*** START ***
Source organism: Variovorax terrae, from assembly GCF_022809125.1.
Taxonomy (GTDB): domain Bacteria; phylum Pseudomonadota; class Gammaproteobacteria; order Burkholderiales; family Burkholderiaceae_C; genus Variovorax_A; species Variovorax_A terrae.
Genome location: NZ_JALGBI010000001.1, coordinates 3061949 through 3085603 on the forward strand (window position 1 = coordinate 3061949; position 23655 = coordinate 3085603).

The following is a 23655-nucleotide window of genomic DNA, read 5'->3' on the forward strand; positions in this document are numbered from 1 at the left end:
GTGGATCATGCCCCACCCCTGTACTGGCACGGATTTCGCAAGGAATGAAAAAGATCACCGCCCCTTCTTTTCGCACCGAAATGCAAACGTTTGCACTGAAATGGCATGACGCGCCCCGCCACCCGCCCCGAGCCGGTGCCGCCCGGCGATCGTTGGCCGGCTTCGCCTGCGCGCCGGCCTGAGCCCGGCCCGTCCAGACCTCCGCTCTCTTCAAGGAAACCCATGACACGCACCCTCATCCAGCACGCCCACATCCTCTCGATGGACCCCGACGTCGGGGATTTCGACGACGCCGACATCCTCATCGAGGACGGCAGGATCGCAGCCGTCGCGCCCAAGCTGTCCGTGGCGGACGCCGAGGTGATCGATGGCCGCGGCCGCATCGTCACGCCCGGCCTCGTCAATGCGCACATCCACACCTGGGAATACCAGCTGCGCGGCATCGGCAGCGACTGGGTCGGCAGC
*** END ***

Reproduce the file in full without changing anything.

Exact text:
Source organism: Variovorax terrae, from assembly GCF_022809125.1.
Taxonomy (GTDB): domain Bacteria; phylum Pseudomonadota; class Gammaproteobacteria; order Burkholderiales; family Burkholderiaceae_C; genus Variovorax_A; species Variovorax_A terrae.
Genome location: NZ_JALGBI010000001.1, coordinates 3061949 through 3085603 on the forward strand (window position 1 = coordinate 3061949; position 23655 = coordinate 3085603).

The following is a 23655-nucleotide window of genomic DNA, read 5'->3' on the forward strand; positions in this document are numbered from 1 at the left end:
GTGGATCATGCCCCACCCCTGTACTGGCACGGATTTCGCAAGGAATGAAAAAGATCACCGCCCCTTCTTTTCGCACCGAAATGCAAACGTTTGCACTGAAATGGCATGACGCGCCCCGCCACCCGCCCCGAGCCGGTGCCGCCCGGCGATCGTTGGCCGGCTTCGCCTGCGCGCCGGCCTGAGCCCGGCCCGTCCAGACCTCCGCTCTCTTCAAGGAAACCCATGACACGCACCCTCATCCAGCACGCCCACATCCTCTCGATGGACCCCGACGTCGGGGATTTCGACGACGCCGACATCCTCATCGAGGACGGCAGGATCGCAGCCGTCGCGCCCAAGCTGTCCGTGGCGGACGCCGAGGTGATCGATGGCCGCGGCCGCATCGTCACGCCCGGCCTCGTCAATGCGCACATCCACACCTGGGAATACCAGCTGCGCGGCATCGGCAGCGACTGGGTCGGCAGC